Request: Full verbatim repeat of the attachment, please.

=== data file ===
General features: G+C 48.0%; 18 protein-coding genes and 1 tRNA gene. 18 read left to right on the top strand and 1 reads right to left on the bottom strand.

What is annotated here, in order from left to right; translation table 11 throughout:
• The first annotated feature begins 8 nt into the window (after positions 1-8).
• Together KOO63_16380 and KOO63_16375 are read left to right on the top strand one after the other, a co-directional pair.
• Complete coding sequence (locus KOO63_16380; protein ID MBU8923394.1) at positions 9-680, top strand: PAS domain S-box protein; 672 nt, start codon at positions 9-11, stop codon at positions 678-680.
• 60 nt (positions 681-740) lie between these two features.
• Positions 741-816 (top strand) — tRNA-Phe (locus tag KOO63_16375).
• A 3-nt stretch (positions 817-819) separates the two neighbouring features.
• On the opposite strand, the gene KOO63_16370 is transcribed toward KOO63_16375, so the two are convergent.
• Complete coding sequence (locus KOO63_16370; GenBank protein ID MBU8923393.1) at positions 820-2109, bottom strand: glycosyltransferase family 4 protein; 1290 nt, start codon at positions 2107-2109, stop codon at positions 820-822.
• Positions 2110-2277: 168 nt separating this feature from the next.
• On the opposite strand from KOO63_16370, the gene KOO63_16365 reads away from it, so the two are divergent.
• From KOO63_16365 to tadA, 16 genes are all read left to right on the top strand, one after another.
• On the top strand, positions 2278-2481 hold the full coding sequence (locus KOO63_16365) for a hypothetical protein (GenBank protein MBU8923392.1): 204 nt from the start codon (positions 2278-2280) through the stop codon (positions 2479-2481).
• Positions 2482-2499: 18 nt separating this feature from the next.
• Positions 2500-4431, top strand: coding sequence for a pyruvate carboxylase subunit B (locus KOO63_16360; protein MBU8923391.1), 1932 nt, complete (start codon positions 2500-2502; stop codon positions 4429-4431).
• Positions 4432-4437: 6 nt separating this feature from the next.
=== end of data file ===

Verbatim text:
General features: G+C 48.0%; 18 protein-coding genes and 1 tRNA gene. 18 read left to right on the top strand and 1 reads right to left on the bottom strand.

What is annotated here, in order from left to right; translation table 11 throughout:
• The first annotated feature begins 8 nt into the window (after positions 1-8).
• Together KOO63_16380 and KOO63_16375 are read left to right on the top strand one after the other, a co-directional pair.
• Complete coding sequence (locus KOO63_16380; protein ID MBU8923394.1) at positions 9-680, top strand: PAS domain S-box protein; 672 nt, start codon at positions 9-11, stop codon at positions 678-680.
• 60 nt (positions 681-740) lie between these two features.
• Positions 741-816 (top strand) — tRNA-Phe (locus tag KOO63_16375).
• A 3-nt stretch (positions 817-819) separates the two neighbouring features.
• On the opposite strand, the gene KOO63_16370 is transcribed toward KOO63_16375, so the two are convergent.
• Complete coding sequence (locus KOO63_16370; GenBank protein ID MBU8923393.1) at positions 820-2109, bottom strand: glycosyltransferase family 4 protein; 1290 nt, start codon at positions 2107-2109, stop codon at positions 820-822.
• Positions 2110-2277: 168 nt separating this feature from the next.
• On the opposite strand from KOO63_16370, the gene KOO63_16365 reads away from it, so the two are divergent.
• From KOO63_16365 to tadA, 16 genes are all read left to right on the top strand, one after another.
• On the top strand, positions 2278-2481 hold the full coding sequence (locus KOO63_16365) for a hypothetical protein (GenBank protein MBU8923392.1): 204 nt from the start codon (positions 2278-2280) through the stop codon (positions 2479-2481).
• Positions 2482-2499: 18 nt separating this feature from the next.
• Positions 2500-4431, top strand: coding sequence for a pyruvate carboxylase subunit B (locus KOO63_16360; protein MBU8923391.1), 1932 nt, complete (start codon positions 2500-2502; stop codon positions 4429-4431).
• Positions 4432-4437: 6 nt separating this feature from the next.